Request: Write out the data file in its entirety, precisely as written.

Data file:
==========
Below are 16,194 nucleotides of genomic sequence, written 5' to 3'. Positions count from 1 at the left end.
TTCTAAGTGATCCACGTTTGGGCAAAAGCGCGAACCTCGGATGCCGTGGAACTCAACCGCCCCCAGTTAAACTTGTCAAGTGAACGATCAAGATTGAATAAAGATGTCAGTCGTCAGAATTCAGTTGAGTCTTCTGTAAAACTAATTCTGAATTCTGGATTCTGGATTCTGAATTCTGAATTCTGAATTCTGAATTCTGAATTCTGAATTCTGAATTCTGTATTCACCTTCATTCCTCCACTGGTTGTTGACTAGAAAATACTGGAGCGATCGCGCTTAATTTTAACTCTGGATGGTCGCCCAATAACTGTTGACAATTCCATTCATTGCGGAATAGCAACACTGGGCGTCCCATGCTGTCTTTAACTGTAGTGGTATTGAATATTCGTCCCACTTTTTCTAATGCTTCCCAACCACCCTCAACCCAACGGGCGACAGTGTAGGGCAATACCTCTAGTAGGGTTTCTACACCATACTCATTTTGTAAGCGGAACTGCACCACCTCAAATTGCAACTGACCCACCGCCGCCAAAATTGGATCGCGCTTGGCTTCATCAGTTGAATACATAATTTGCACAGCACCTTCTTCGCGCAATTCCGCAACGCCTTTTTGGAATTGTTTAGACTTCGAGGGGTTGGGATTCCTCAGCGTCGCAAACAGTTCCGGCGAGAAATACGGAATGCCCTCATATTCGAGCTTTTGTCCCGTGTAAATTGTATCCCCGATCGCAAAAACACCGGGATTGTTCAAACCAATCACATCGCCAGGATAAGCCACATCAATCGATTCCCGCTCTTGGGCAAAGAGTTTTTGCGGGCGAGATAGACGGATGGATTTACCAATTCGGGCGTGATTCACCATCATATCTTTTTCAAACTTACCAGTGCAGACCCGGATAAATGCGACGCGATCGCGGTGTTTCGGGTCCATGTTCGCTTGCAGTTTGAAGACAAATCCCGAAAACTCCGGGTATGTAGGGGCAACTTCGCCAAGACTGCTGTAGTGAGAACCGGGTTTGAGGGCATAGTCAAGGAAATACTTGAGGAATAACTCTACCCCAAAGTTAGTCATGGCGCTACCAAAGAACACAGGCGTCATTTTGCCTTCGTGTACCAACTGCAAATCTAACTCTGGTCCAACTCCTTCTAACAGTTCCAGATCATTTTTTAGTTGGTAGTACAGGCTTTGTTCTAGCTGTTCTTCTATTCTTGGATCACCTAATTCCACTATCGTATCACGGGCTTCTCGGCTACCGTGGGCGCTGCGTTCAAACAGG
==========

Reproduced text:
Below are 16,194 nucleotides of genomic sequence, written 5' to 3'. Positions count from 1 at the left end.
TTCTAAGTGATCCACGTTTGGGCAAAAGCGCGAACCTCGGATGCCGTGGAACTCAACCGCCCCCAGTTAAACTTGTCAAGTGAACGATCAAGATTGAATAAAGATGTCAGTCGTCAGAATTCAGTTGAGTCTTCTGTAAAACTAATTCTGAATTCTGGATTCTGGATTCTGAATTCTGAATTCTGAATTCTGAATTCTGAATTCTGAATTCTGAATTCTGTATTCACCTTCATTCCTCCACTGGTTGTTGACTAGAAAATACTGGAGCGATCGCGCTTAATTTTAACTCTGGATGGTCGCCCAATAACTGTTGACAATTCCATTCATTGCGGAATAGCAACACTGGGCGTCCCATGCTGTCTTTAACTGTAGTGGTATTGAATATTCGTCCCACTTTTTCTAATGCTTCCCAACCACCCTCAACCCAACGGGCGACAGTGTAGGGCAATACCTCTAGTAGGGTTTCTACACCATACTCATTTTGTAAGCGGAACTGCACCACCTCAAATTGCAACTGACCCACCGCCGCCAAAATTGGATCGCGCTTGGCTTCATCAGTTGAATACATAATTTGCACAGCACCTTCTTCGCGCAATTCCGCAACGCCTTTTTGGAATTGTTTAGACTTCGAGGGGTTGGGATTCCTCAGCGTCGCAAACAGTTCCGGCGAGAAATACGGAATGCCCTCATATTCGAGCTTTTGTCCCGTGTAAATTGTATCCCCGATCGCAAAAACACCGGGATTGTTCAAACCAATCACATCGCCAGGATAAGCCACATCAATCGATTCCCGCTCTTGGGCAAAGAGTTTTTGCGGGCGAGATAGACGGATGGATTTACCAATTCGGGCGTGATTCACCATCATATCTTTTTCAAACTTACCAGTGCAGACCCGGATAAATGCGACGCGATCGCGGTGTTTCGGGTCCATGTTCGCTTGCAGTTTGAAGACAAATCCCGAAAACTCCGGGTATGTAGGGGCAACTTCGCCAAGACTGCTGTAGTGAGAACCGGGTTTGAGGGCATAGTCAAGGAAATACTTGAGGAATAACTCTACCCCAAAGTTAGTCATGGCGCTACCAAAGAACACAGGCGTCATTTTGCCTTCGTGTACCAACTGCAAATCTAACTCTGGTCCAACTCCTTCTAACAGTTCCAGATCATTTTTTAGTTGGTAGTACAGGCTTTGTTCTAGCTGTTCTTCTATTCTTGGATCACCTAATTCCACTATCGTATCACGGGCTTCTCGGCTACCGTGGGCGCTGCGTTCAAACAGG